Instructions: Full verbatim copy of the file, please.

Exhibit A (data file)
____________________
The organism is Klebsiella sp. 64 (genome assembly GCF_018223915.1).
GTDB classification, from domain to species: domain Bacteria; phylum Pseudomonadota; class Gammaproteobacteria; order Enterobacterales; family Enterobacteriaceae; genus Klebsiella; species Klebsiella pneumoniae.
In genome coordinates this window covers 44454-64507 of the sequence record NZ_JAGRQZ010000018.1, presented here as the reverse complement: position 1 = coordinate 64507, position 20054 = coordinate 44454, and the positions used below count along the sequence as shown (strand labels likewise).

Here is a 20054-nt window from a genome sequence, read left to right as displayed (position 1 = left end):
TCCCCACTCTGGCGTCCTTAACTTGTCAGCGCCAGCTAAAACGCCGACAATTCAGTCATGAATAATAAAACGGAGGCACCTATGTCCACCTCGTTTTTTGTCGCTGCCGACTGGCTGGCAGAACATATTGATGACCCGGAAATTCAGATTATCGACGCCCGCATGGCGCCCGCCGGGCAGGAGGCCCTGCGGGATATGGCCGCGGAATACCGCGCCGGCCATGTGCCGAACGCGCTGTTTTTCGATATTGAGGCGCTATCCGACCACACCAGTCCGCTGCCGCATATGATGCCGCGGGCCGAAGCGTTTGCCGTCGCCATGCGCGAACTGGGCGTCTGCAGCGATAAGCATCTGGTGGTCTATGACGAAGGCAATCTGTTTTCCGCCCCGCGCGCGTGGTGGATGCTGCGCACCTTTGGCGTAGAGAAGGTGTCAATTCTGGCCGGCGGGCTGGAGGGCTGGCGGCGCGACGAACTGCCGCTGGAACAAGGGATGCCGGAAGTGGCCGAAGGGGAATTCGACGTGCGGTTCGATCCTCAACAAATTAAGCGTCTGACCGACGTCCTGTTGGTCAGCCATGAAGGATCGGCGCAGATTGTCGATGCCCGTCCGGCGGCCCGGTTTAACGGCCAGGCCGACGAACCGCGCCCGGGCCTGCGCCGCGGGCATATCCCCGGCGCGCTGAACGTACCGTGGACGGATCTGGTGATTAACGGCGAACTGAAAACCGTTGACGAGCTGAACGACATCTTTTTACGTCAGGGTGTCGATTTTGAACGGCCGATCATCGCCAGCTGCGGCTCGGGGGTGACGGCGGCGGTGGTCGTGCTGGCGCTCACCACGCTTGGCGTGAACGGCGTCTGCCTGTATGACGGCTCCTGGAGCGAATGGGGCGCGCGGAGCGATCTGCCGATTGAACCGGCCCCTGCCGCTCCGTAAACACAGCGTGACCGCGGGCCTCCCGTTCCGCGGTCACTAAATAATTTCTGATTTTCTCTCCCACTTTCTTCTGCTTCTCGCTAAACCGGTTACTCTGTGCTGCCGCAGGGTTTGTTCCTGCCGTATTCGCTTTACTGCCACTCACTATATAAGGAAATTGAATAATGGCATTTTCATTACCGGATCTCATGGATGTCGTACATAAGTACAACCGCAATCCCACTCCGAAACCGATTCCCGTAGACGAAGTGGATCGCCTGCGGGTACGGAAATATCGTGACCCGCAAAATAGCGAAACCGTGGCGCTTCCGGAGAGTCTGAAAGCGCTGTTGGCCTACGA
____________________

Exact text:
The organism is Klebsiella sp. 64 (genome assembly GCF_018223915.1).
GTDB classification, from domain to species: domain Bacteria; phylum Pseudomonadota; class Gammaproteobacteria; order Enterobacterales; family Enterobacteriaceae; genus Klebsiella; species Klebsiella pneumoniae.
In genome coordinates this window covers 44454-64507 of the sequence record NZ_JAGRQZ010000018.1, presented here as the reverse complement: position 1 = coordinate 64507, position 20054 = coordinate 44454, and the positions used below count along the sequence as shown (strand labels likewise).

Here is a 20054-nt window from a genome sequence, read left to right as displayed (position 1 = left end):
TCCCCACTCTGGCGTCCTTAACTTGTCAGCGCCAGCTAAAACGCCGACAATTCAGTCATGAATAATAAAACGGAGGCACCTATGTCCACCTCGTTTTTTGTCGCTGCCGACTGGCTGGCAGAACATATTGATGACCCGGAAATTCAGATTATCGACGCCCGCATGGCGCCCGCCGGGCAGGAGGCCCTGCGGGATATGGCCGCGGAATACCGCGCCGGCCATGTGCCGAACGCGCTGTTTTTCGATATTGAGGCGCTATCCGACCACACCAGTCCGCTGCCGCATATGATGCCGCGGGCCGAAGCGTTTGCCGTCGCCATGCGCGAACTGGGCGTCTGCAGCGATAAGCATCTGGTGGTCTATGACGAAGGCAATCTGTTTTCCGCCCCGCGCGCGTGGTGGATGCTGCGCACCTTTGGCGTAGAGAAGGTGTCAATTCTGGCCGGCGGGCTGGAGGGCTGGCGGCGCGACGAACTGCCGCTGGAACAAGGGATGCCGGAAGTGGCCGAAGGGGAATTCGACGTGCGGTTCGATCCTCAACAAATTAAGCGTCTGACCGACGTCCTGTTGGTCAGCCATGAAGGATCGGCGCAGATTGTCGATGCCCGTCCGGCGGCCCGGTTTAACGGCCAGGCCGACGAACCGCGCCCGGGCCTGCGCCGCGGGCATATCCCCGGCGCGCTGAACGTACCGTGGACGGATCTGGTGATTAACGGCGAACTGAAAACCGTTGACGAGCTGAACGACATCTTTTTACGTCAGGGTGTCGATTTTGAACGGCCGATCATCGCCAGCTGCGGCTCGGGGGTGACGGCGGCGGTGGTCGTGCTGGCGCTCACCACGCTTGGCGTGAACGGCGTCTGCCTGTATGACGGCTCCTGGAGCGAATGGGGCGCGCGGAGCGATCTGCCGATTGAACCGGCCCCTGCCGCTCCGTAAACACAGCGTGACCGCGGGCCTCCCGTTCCGCGGTCACTAAATAATTTCTGATTTTCTCTCCCACTTTCTTCTGCTTCTCGCTAAACCGGTTACTCTGTGCTGCCGCAGGGTTTGTTCCTGCCGTATTCGCTTTACTGCCACTCACTATATAAGGAAATTGAATAATGGCATTTTCATTACCGGATCTCATGGATGTCGTACATAAGTACAACCGCAATCCCACTCCGAAACCGATTCCCGTAGACGAAGTGGATCGCCTGCGGGTACGGAAATATCGTGACCCGCAAAATAGCGAAACCGTGGCGCTTCCGGAGAGTCTGAAAGCGCTGTTGGCCTACGA